I often begin my classes with postural awareness and seated meditation. I ask my students to sit on folded blankets or a block. In explaining the benefits of elevating their seats, I might try a variety of inducements: potential ease in the hips, length in the spine, space for the breath, even alignment of the chakras. Still, more often than not, a good portion of the class uses the props half-heartedly, or not at all.
Whether you are teaching meditation, restorative yoga, or an active asana style, it can be helpful to utilize props as a way to deepen and/or make more accessible the experience of a pose. There is much to say on this topic, but let’s start by acknowledging that when our students are not responding, or “getting” what we hope to teach, we may need to turn our attention to ourselves.
How can we better understand a student’s choice not to use props when offered? Is it in fact a choice, or is the student disengaged or confused? What can we do to better communicate our intentions?
Here are five suggestions for teachers that may help.
1. Be playful. Sometimes you simply have to catch a student’s attention. If your instruction is outside the realm of what they normally consider important ("It is just the start of class, we haven’t gotten to the real poses yet”), it can help to get creative.
Recently, somewhat exasperated at the general ignoring of my prop suggestions at the beginning of class, I asked my students to create yoga thrones for themselves—and then to notice that when they ascended their thrones, their spines more naturally took on a regal length. I suggested that as an added benefit they might feel a new poise in the balancing of their skulls that would most certainly prevent their jeweled yoga crowns from sliding off the tops of their heads. (And yes, I teach adults!) I got a few laughs and some new interest in sitting “up” rather than just “down.”
2. Be understanding. Students are often tired. Acknowledge that it can be a drag to retrieve a prop or to figure out how to make a loop in a belt or wind it around the body just right. In most cases I steer away from complex prop setups and try to get everything organized at the beginning of class to minimize “fuss” later on.
Be prepared to help your students more than usual—whether by delivering a forgotten prop, or by helping with individual setups. Remember that props need to be carefully calibrated according to body type, physical facility, and proportions. If you present a setup as one-size-fits-all, students are less likely to have a satisfying experience that will make them curious enough to use props in the future.
For example, in supta baddha konasana, when students place blocks on the medium height behind their ribs and heads, the results will vary depending on the natural curves in their thoracic and cervical spines, as well as their tolerance for spinal extension. For some, the medium-height block setup might feel great, but for others it could make the backbend too intense.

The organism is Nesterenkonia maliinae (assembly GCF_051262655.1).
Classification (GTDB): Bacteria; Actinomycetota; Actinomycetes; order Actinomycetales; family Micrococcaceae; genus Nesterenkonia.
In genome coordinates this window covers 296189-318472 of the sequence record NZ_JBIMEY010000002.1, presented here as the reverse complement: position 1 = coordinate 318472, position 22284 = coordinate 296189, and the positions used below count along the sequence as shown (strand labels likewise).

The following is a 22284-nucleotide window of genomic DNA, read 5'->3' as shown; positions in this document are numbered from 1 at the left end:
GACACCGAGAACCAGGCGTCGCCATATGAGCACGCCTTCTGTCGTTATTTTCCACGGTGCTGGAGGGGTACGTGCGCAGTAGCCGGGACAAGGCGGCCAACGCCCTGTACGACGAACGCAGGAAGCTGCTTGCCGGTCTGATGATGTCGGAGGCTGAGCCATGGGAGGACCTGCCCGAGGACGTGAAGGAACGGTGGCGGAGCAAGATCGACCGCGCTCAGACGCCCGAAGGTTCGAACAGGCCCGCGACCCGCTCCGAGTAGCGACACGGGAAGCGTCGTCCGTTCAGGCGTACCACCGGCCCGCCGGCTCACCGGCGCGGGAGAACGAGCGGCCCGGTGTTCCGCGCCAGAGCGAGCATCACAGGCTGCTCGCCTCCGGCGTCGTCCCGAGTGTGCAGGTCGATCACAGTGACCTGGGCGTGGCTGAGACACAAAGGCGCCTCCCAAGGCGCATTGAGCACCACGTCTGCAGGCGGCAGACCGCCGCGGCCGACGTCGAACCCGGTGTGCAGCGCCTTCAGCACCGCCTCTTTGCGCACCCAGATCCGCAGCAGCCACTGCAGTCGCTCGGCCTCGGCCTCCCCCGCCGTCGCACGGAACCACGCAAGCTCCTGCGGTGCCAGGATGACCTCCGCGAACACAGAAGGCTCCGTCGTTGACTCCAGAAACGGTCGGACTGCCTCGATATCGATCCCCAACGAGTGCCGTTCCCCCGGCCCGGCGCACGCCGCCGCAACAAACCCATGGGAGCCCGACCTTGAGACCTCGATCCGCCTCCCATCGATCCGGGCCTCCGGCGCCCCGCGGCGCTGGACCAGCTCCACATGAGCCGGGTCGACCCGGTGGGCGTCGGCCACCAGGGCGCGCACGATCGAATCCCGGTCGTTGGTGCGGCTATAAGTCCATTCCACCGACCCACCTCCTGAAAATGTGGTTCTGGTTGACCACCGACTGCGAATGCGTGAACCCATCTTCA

3. Be clear. How exactly do you use the props? Sometimes students feel overwhelmed or unsure of exactly what to do; it may seem preferable to skip the prop rather than to use it wrong. So be methodical: one step at a time. Demonstrate anything unfamiliar. Or better yet, pick a student for whom the arrangement may be particularly challenging and ask them to be your model. Set them up carefully. It can be more fun for students to observe the setup on “one of their own,” and the model herself might be pleasantly surprised at the depth of experience that a well organized prop setup can yield.
4. Be direct. Rather than offering props as an option, try teaching a pose that specifically uses props to teach a certain action or an otherwise inaccessible variation. For example, in uttanasana (standing forward bend), if appropriate to the people in the room I sometimes teach hands on blocks with legs straight and engaged. If students are just a little too tight to touch the ground with straight legs, this gives them an opportunity to work the pose without releasing the distal end of the hamstring (and putting all the tension at the medial attachments). For some students, working this way seems to improve chronic pain around the sitting bones. It also may be more effective in increasing the flexibility of their hamstrings than uttanasana with soft knees.
Props can give us more choices in how we engage with even the most familiar pose. Using a prop may not make the pose more or less advanced. The experience may simply be different and create an opportunity to release ourselves from habits (like always bending the knees in uttanasana!).
5. Let go. If I can’t let go of a particular instruction and I keep trying to hammer it home no matter what is going on in the classroom, then I have lost the quality of mindfulness in my teaching. Occasionally I identify with an instruction to the point that I even feel personally offended when it is not followed! Has this ever happened to you?
If you have introduced use of a prop with sensitivity to both your intention and your students’ experience and still have not seen the result that you are looking for, let it go. In our teaching practice we cannot be reminded too often that, as thoughtful and heartfelt as our teaching may be, we are not in control of the outcome of our students’ practice.
As Krishna says to Arjuna in the Bhagavad Gita:
You have a right to your actions,
But never to your actions’ fruits.
—Bhagavad Gita, translation by Stephen Mitchell